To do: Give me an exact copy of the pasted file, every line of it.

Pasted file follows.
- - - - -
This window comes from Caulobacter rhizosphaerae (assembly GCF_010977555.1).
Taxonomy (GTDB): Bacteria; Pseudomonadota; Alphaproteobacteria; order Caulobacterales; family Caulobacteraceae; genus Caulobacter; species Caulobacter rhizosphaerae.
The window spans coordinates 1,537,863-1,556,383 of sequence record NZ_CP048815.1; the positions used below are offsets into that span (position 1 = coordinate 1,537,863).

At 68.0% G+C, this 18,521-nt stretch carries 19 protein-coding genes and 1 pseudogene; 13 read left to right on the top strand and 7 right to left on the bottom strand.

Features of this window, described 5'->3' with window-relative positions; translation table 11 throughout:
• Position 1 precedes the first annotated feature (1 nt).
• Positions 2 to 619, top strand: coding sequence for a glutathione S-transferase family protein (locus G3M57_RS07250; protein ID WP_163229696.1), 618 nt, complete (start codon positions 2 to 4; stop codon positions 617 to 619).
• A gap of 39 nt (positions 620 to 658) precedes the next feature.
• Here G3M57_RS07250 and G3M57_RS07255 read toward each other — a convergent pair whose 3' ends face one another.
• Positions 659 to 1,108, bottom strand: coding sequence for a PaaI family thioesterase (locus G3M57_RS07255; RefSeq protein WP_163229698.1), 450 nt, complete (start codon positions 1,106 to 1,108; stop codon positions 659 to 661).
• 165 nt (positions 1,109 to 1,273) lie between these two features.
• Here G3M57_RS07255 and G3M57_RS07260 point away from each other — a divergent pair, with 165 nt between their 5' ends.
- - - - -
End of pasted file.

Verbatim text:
This window comes from Caulobacter rhizosphaerae (assembly GCF_010977555.1).
Taxonomy (GTDB): Bacteria; Pseudomonadota; Alphaproteobacteria; order Caulobacterales; family Caulobacteraceae; genus Caulobacter; species Caulobacter rhizosphaerae.
The window spans coordinates 1,537,863-1,556,383 of sequence record NZ_CP048815.1; the positions used below are offsets into that span (position 1 = coordinate 1,537,863).

At 68.0% G+C, this 18,521-nt stretch carries 19 protein-coding genes and 1 pseudogene; 13 read left to right on the top strand and 7 right to left on the bottom strand.

Features of this window, described 5'->3' with window-relative positions; translation table 11 throughout:
• Position 1 precedes the first annotated feature (1 nt).
• Positions 2 to 619, top strand: coding sequence for a glutathione S-transferase family protein (locus G3M57_RS07250; protein ID WP_163229696.1), 618 nt, complete (start codon positions 2 to 4; stop codon positions 617 to 619).
• A gap of 39 nt (positions 620 to 658) precedes the next feature.
• Here G3M57_RS07250 and G3M57_RS07255 read toward each other — a convergent pair whose 3' ends face one another.
• Positions 659 to 1,108, bottom strand: coding sequence for a PaaI family thioesterase (locus G3M57_RS07255; RefSeq protein WP_163229698.1), 450 nt, complete (start codon positions 1,106 to 1,108; stop codon positions 659 to 661).
• 165 nt (positions 1,109 to 1,273) lie between these two features.
• Here G3M57_RS07255 and G3M57_RS07260 point away from each other — a divergent pair, with 165 nt between their 5' ends.